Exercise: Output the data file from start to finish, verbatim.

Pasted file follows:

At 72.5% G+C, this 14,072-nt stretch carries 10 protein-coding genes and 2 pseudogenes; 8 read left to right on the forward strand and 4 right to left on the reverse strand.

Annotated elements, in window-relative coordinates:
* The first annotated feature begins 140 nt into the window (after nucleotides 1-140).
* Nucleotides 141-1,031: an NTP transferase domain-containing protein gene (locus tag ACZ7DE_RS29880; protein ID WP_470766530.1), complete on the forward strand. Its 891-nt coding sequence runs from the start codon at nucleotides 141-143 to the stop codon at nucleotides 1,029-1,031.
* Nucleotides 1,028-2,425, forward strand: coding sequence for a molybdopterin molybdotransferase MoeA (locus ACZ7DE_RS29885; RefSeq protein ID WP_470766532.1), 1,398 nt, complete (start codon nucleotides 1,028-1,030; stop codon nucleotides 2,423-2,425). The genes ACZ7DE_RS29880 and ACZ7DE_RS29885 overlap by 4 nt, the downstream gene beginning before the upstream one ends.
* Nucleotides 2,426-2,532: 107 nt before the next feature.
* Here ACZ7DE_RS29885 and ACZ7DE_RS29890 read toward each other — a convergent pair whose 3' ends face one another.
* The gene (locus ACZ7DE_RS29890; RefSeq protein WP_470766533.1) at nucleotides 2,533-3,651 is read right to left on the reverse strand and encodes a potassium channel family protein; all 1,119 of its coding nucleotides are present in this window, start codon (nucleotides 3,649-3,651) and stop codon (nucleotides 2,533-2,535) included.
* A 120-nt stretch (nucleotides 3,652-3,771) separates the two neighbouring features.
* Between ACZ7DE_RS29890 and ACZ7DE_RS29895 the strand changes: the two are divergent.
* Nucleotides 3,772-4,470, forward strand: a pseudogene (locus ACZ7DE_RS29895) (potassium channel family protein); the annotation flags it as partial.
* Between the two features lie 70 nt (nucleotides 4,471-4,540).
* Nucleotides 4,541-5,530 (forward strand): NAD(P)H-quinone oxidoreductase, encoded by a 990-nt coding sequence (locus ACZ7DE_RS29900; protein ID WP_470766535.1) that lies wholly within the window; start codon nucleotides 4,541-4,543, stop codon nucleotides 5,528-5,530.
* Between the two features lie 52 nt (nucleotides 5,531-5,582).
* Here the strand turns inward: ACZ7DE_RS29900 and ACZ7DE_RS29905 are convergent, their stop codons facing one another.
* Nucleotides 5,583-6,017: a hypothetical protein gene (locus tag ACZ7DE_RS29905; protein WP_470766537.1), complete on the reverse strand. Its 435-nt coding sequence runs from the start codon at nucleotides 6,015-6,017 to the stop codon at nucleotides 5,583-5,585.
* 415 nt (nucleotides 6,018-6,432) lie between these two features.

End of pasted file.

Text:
At 72.5% G+C, this 14,072-nt stretch carries 10 protein-coding genes and 2 pseudogenes; 8 read left to right on the forward strand and 4 right to left on the reverse strand.

Annotated elements, in window-relative coordinates:
* The first annotated feature begins 140 nt into the window (after nucleotides 1-140).
* Nucleotides 141-1,031: an NTP transferase domain-containing protein gene (locus tag ACZ7DE_RS29880; protein ID WP_470766530.1), complete on the forward strand. Its 891-nt coding sequence runs from the start codon at nucleotides 141-143 to the stop codon at nucleotides 1,029-1,031.
* Nucleotides 1,028-2,425, forward strand: coding sequence for a molybdopterin molybdotransferase MoeA (locus ACZ7DE_RS29885; RefSeq protein ID WP_470766532.1), 1,398 nt, complete (start codon nucleotides 1,028-1,030; stop codon nucleotides 2,423-2,425). The genes ACZ7DE_RS29880 and ACZ7DE_RS29885 overlap by 4 nt, the downstream gene beginning before the upstream one ends.
* Nucleotides 2,426-2,532: 107 nt before the next feature.
* Here ACZ7DE_RS29885 and ACZ7DE_RS29890 read toward each other — a convergent pair whose 3' ends face one another.
* The gene (locus ACZ7DE_RS29890; RefSeq protein WP_470766533.1) at nucleotides 2,533-3,651 is read right to left on the reverse strand and encodes a potassium channel family protein; all 1,119 of its coding nucleotides are present in this window, start codon (nucleotides 3,649-3,651) and stop codon (nucleotides 2,533-2,535) included.
* A 120-nt stretch (nucleotides 3,652-3,771) separates the two neighbouring features.
* Between ACZ7DE_RS29890 and ACZ7DE_RS29895 the strand changes: the two are divergent.
* Nucleotides 3,772-4,470, forward strand: a pseudogene (locus ACZ7DE_RS29895) (potassium channel family protein); the annotation flags it as partial.
* Between the two features lie 70 nt (nucleotides 4,471-4,540).
* Nucleotides 4,541-5,530 (forward strand): NAD(P)H-quinone oxidoreductase, encoded by a 990-nt coding sequence (locus ACZ7DE_RS29900; protein ID WP_470766535.1) that lies wholly within the window; start codon nucleotides 4,541-4,543, stop codon nucleotides 5,528-5,530.
* Between the two features lie 52 nt (nucleotides 5,531-5,582).
* Here the strand turns inward: ACZ7DE_RS29900 and ACZ7DE_RS29905 are convergent, their stop codons facing one another.
* Nucleotides 5,583-6,017: a hypothetical protein gene (locus tag ACZ7DE_RS29905; protein WP_470766537.1), complete on the reverse strand. Its 435-nt coding sequence runs from the start codon at nucleotides 6,015-6,017 to the stop codon at nucleotides 5,583-5,585.
* 415 nt (nucleotides 6,018-6,432) lie between these two features.